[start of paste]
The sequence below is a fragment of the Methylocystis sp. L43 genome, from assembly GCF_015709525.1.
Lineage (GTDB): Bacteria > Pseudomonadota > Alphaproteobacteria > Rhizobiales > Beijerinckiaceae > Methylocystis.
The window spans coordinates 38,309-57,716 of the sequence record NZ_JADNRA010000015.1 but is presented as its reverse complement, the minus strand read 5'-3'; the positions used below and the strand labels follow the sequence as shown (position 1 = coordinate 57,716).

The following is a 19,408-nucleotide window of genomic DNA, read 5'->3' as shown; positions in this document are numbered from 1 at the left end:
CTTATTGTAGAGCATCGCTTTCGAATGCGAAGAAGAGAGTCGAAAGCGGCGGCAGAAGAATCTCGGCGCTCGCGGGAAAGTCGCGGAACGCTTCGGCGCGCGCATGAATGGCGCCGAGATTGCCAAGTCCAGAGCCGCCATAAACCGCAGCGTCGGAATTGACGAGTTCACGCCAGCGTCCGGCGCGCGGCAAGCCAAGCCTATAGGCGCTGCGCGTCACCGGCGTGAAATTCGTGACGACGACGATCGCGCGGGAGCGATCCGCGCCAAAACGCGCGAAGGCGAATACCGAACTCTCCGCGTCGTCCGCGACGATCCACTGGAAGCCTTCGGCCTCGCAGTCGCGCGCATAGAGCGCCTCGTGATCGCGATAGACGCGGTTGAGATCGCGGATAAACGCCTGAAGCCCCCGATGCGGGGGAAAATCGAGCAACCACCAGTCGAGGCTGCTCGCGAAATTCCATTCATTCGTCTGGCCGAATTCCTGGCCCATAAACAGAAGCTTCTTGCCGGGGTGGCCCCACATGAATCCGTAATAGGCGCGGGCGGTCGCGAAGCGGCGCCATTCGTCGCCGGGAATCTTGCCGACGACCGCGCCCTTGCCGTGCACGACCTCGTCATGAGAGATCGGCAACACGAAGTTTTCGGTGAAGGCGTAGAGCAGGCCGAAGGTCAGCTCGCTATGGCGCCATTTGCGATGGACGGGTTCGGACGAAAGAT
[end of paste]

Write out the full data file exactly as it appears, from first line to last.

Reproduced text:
The sequence below is a fragment of the Methylocystis sp. L43 genome, from assembly GCF_015709525.1.
Lineage (GTDB): Bacteria > Pseudomonadota > Alphaproteobacteria > Rhizobiales > Beijerinckiaceae > Methylocystis.
The window spans coordinates 38,309-57,716 of the sequence record NZ_JADNRA010000015.1 but is presented as its reverse complement, the minus strand read 5'-3'; the positions used below and the strand labels follow the sequence as shown (position 1 = coordinate 57,716).

The following is a 19,408-nucleotide window of genomic DNA, read 5'->3' as shown; positions in this document are numbered from 1 at the left end:
CTTATTGTAGAGCATCGCTTTCGAATGCGAAGAAGAGAGTCGAAAGCGGCGGCAGAAGAATCTCGGCGCTCGCGGGAAAGTCGCGGAACGCTTCGGCGCGCGCATGAATGGCGCCGAGATTGCCAAGTCCAGAGCCGCCATAAACCGCAGCGTCGGAATTGACGAGTTCACGCCAGCGTCCGGCGCGCGGCAAGCCAAGCCTATAGGCGCTGCGCGTCACCGGCGTGAAATTCGTGACGACGACGATCGCGCGGGAGCGATCCGCGCCAAAACGCGCGAAGGCGAATACCGAACTCTCCGCGTCGTCCGCGACGATCCACTGGAAGCCTTCGGCCTCGCAGTCGCGCGCATAGAGCGCCTCGTGATCGCGATAGACGCGGTTGAGATCGCGGATAAACGCCTGAAGCCCCCGATGCGGGGGAAAATCGAGCAACCACCAGTCGAGGCTGCTCGCGAAATTCCATTCATTCGTCTGGCCGAATTCCTGGCCCATAAACAGAAGCTTCTTGCCGGGGTGGCCCCACATGAATCCGTAATAGGCGCGGGCGGTCGCGAAGCGGCGCCATTCGTCGCCGGGAATCTTGCCGACGACCGCGCCCTTGCCGTGCACGACCTCGTCATGAGAGATCGGCAACACGAAGTTTTCGGTGAAGGCGTAGAGCAGGCCGAAGGTCAGCTCGCTATGGCGCCATTTGCGATGGACGGGTTCGGACGAAAGAT